We see this same story played out across a number of unicorn businesses. They use technology to create seamless interactions between consumers and products or services, inculcating a sense of community in the process.
No amount of marketing or commercial nous will attract investors or increasingly savvy consumers. These elements can facilitate a solution, but they cannot stand in its place.
To aim to simply become a “unicorn” business is to put the cart firmly before the (behorned) horse. Study the available technology to identify ways you can solve real-world problems for people, then the rest will follow.
Unicorns achieve huge valuations based on their projected future earnings, rather than their historical performance. That stands to reason; start-ups have little in the way of historical performance, after all.
The reason investors have such unprecedented confidence in their ability to grow is that they are built using a platform business model. A platform provides an arena for exchanges between different parties and can be contrasted with the traditional pipeline business model.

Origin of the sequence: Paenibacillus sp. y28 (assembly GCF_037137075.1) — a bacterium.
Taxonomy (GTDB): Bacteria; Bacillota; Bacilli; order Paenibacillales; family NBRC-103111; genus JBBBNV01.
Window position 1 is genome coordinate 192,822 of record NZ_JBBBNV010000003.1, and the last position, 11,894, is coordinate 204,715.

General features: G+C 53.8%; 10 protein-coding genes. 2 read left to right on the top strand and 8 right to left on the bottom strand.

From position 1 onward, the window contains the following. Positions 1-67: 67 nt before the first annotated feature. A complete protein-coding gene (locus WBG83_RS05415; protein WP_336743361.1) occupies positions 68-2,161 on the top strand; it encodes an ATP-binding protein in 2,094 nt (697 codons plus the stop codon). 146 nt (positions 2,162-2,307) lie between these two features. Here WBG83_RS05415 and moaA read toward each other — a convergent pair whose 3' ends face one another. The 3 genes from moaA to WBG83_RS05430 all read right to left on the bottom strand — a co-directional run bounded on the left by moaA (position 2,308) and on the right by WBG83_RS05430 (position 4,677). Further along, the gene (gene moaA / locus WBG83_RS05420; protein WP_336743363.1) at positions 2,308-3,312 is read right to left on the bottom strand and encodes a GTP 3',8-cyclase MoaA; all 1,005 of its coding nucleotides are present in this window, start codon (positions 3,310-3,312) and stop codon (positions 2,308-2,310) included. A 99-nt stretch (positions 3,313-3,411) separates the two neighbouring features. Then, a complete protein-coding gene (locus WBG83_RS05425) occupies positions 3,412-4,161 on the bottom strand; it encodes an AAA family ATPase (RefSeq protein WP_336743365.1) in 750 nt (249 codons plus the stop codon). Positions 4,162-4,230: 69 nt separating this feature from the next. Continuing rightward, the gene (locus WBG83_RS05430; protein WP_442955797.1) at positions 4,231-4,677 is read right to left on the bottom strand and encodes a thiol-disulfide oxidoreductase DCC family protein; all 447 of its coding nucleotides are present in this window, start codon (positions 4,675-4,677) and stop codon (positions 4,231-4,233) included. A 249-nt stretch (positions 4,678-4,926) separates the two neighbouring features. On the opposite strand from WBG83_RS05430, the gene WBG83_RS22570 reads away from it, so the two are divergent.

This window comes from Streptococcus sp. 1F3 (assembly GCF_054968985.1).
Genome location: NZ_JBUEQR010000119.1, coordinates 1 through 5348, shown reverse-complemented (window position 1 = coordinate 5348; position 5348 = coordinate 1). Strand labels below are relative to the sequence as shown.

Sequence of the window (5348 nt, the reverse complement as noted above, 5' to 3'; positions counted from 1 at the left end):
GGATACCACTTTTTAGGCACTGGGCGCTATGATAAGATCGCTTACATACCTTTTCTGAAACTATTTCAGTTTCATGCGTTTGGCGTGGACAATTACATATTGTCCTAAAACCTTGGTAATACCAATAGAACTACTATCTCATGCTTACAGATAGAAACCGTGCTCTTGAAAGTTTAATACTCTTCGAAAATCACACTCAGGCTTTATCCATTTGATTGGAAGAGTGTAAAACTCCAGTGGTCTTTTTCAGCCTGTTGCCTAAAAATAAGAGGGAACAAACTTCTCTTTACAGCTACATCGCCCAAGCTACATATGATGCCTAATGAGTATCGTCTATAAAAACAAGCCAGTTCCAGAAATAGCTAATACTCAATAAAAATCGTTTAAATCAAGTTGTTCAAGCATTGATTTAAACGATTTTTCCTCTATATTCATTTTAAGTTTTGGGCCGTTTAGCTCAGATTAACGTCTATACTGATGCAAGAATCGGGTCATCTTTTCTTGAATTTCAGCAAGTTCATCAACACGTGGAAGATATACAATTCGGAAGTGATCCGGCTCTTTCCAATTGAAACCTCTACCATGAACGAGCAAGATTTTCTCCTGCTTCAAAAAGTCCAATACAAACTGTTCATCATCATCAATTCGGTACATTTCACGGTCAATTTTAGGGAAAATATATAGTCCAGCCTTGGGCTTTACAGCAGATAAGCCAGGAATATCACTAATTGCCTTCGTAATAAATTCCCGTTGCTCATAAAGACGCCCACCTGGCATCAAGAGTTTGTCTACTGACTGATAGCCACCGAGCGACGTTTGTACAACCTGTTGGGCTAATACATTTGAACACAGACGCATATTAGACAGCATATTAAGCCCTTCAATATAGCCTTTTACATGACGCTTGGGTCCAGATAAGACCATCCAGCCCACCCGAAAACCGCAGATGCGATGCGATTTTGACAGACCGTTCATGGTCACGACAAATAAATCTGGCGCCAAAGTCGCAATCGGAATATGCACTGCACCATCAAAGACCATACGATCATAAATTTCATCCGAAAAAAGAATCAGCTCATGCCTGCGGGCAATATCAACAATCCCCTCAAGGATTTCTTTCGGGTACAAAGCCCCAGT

Where pipeline businesses tend to stagnate as their costs grow in line with income, platforms deliver exponential growth. There are plentiful examples of successful platforms in the 21st century, including current unicorns such as Airbnb and Uber. Although these companies of course incur increasing variable costs as they grow, these are minimal when compared to a traditional business like an automotive manufacturer.
This helps explain why the length of time required to reach a $1 billion valuation for a start-up is decreasing significantly.
Tom Tungutz, a venture capitalist, used a logarithmic regression model to show the number of years it has taken companies to reach the $1 billion mark since their founding.
The acceleration is very marked and it points to a number of potential driving forces. It also poses the question of just how sustainable – and in fact, just how real – this new landscape is. These 217 companies have a cumulative value of $752 billion, after all.
The trend is more dramatic still when we isolate the B2C unicorns from their B2B counterparts: